TOKYO (REUTERS) - Japanese price-adjusted real wages in April rose less than in the previous month, government data showed on Friday (June 3), in a worrying sign that upward pressure on pay rises may be waning.
Wage growth is crucial to the government's efforts to spur private consumption and defeat deflation.
Prime Minister Shinzo Abe has repeatedly urged companies to increase worker compensation to boost consumption - key to ending two decades of deflation and stagnation - but tepid pay rises may make households more cautious about spending.
Real wages, adjusted for inflation, rose 0.6 per cent in April from a year earlier, less than a revised 1.6 per cent annual increase in March, data by the labour ministry showed. Previous data showed real wages rose 1.4 per cent year-on-year in March.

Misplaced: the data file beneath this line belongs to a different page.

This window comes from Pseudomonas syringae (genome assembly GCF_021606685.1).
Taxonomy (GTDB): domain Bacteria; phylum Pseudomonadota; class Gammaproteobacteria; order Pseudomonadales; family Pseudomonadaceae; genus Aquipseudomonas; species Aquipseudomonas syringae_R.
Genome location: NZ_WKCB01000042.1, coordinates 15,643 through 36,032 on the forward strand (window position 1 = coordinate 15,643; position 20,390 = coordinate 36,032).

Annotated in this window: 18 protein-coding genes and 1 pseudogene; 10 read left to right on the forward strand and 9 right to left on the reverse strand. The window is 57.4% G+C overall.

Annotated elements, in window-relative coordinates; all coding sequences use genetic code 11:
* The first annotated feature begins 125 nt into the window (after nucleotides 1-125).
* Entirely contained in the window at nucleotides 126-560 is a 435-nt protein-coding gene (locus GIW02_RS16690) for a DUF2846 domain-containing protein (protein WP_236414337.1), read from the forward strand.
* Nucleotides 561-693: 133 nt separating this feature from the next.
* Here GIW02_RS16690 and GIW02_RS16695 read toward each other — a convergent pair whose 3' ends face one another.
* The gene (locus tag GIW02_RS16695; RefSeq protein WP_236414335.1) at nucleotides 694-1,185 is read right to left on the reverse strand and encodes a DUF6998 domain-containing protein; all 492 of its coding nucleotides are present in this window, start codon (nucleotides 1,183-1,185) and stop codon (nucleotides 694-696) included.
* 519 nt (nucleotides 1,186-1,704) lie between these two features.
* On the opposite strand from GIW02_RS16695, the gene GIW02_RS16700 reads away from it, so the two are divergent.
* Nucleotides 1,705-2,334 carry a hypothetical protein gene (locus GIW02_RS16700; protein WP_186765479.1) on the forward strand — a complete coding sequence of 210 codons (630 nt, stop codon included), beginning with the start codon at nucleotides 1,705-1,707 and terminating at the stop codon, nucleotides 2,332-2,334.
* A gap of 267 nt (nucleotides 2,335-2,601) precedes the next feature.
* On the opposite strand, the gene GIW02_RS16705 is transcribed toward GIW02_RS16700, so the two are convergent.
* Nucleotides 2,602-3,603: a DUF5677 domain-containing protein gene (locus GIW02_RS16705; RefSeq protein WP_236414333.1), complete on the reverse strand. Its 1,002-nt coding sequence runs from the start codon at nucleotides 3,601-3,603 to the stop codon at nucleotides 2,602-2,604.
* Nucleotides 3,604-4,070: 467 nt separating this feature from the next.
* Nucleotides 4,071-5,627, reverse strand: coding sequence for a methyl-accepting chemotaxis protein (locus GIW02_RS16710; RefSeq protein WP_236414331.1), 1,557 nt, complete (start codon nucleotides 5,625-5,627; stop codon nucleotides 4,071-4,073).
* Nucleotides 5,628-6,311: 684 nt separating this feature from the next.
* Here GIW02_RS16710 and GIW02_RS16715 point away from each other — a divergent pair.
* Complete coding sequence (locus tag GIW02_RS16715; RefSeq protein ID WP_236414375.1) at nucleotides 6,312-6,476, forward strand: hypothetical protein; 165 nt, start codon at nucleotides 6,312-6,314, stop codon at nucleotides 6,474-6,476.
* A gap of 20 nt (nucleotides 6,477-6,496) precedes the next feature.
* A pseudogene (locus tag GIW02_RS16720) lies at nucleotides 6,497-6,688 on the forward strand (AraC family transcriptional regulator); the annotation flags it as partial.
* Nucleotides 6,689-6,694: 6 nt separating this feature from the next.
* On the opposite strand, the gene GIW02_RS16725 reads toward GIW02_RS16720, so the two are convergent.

Wage earners' nominal cash earnings rose 0.3 per cent in April to 274,984 yen (S$3,470), up three months in a row but lagging behind a revised 1.5 per cent annual increase in March, the data showed. Previous data showed nominal cash earnings rose an annual 1.4 per cent in March.
Regular pay, which determines base salaries, rose an annual 0.2 per cent, while overtime pay - a barometer of strength in corporate activity - rose 1.0 per cent in April, the data showed.
Special payments grew 4.3 per cent in April, compared with a revised 15.4 per cent gain in March. Because special payments are generally small, even a slight change in the amount can cause big percentage changes.